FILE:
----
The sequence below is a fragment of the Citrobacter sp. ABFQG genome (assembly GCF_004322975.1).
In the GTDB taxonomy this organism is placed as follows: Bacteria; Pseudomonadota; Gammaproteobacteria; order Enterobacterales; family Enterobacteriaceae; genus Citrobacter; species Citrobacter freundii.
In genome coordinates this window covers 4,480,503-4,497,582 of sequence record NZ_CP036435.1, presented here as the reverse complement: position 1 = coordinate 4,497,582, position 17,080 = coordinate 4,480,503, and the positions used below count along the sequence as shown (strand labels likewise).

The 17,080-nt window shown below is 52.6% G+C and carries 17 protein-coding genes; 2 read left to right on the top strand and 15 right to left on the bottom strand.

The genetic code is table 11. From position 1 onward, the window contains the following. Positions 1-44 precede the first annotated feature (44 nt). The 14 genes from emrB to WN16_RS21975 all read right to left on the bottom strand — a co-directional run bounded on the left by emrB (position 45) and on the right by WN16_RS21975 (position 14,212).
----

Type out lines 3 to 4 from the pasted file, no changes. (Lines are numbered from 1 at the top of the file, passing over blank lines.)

In genome coordinates this window covers 4,480,503-4,497,582 of sequence record NZ_CP036435.1, presented here as the reverse complement: position 1 = coordinate 4,497,582, position 17,080 = coordinate 4,480,503, and the positions used below count along the sequence as shown (strand labels likewise).

The 17,080-nt window shown below is 52.6% G+C and carries 17 protein-coding genes; 2 read left to right on the top strand and 15 right to left on the bottom strand.